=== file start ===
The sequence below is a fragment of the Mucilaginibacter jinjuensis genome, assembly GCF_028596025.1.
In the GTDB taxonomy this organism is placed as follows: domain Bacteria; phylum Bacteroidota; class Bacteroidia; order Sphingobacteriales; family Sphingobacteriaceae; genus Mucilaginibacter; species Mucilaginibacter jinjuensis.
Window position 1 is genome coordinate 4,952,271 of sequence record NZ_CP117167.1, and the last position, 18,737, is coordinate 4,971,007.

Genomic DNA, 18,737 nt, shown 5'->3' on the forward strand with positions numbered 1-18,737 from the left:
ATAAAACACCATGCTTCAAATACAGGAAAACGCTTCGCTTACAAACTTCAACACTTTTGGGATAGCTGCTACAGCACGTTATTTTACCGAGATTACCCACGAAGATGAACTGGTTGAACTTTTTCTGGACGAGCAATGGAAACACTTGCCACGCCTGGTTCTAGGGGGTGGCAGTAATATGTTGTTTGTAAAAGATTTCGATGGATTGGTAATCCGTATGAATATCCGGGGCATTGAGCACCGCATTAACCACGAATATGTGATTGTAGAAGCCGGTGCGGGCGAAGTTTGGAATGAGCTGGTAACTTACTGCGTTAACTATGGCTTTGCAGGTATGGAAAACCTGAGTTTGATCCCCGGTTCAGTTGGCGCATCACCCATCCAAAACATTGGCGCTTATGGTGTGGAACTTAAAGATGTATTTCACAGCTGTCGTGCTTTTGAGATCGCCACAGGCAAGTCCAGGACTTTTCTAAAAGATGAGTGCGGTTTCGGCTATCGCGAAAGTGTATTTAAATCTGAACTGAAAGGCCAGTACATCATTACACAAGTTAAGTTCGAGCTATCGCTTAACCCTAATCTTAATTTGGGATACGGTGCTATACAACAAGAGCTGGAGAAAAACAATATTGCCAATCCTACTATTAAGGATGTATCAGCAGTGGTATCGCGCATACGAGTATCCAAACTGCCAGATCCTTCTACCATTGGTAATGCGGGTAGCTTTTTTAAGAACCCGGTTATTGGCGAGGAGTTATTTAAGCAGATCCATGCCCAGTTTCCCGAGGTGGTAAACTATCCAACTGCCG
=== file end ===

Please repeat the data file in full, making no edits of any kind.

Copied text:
The sequence below is a fragment of the Mucilaginibacter jinjuensis genome, assembly GCF_028596025.1.
In the GTDB taxonomy this organism is placed as follows: domain Bacteria; phylum Bacteroidota; class Bacteroidia; order Sphingobacteriales; family Sphingobacteriaceae; genus Mucilaginibacter; species Mucilaginibacter jinjuensis.
Window position 1 is genome coordinate 4,952,271 of sequence record NZ_CP117167.1, and the last position, 18,737, is coordinate 4,971,007.

Genomic DNA, 18,737 nt, shown 5'->3' on the forward strand with positions numbered 1-18,737 from the left:
ATAAAACACCATGCTTCAAATACAGGAAAACGCTTCGCTTACAAACTTCAACACTTTTGGGATAGCTGCTACAGCACGTTATTTTACCGAGATTACCCACGAAGATGAACTGGTTGAACTTTTTCTGGACGAGCAATGGAAACACTTGCCACGCCTGGTTCTAGGGGGTGGCAGTAATATGTTGTTTGTAAAAGATTTCGATGGATTGGTAATCCGTATGAATATCCGGGGCATTGAGCACCGCATTAACCACGAATATGTGATTGTAGAAGCCGGTGCGGGCGAAGTTTGGAATGAGCTGGTAACTTACTGCGTTAACTATGGCTTTGCAGGTATGGAAAACCTGAGTTTGATCCCCGGTTCAGTTGGCGCATCACCCATCCAAAACATTGGCGCTTATGGTGTGGAACTTAAAGATGTATTTCACAGCTGTCGTGCTTTTGAGATCGCCACAGGCAAGTCCAGGACTTTTCTAAAAGATGAGTGCGGTTTCGGCTATCGCGAAAGTGTATTTAAATCTGAACTGAAAGGCCAGTACATCATTACACAAGTTAAGTTCGAGCTATCGCTTAACCCTAATCTTAATTTGGGATACGGTGCTATACAACAAGAGCTGGAGAAAAACAATATTGCCAATCCTACTATTAAGGATGTATCAGCAGTGGTATCGCGCATACGAGTATCCAAACTGCCAGATCCTTCTACCATTGGTAATGCGGGTAGCTTTTTTAAGAACCCGGTTATTGGCGAGGAGTTATTTAAGCAGATCCATGCCCAGTTTCCCGAGGTGGTAAACTATCCAACTGCCG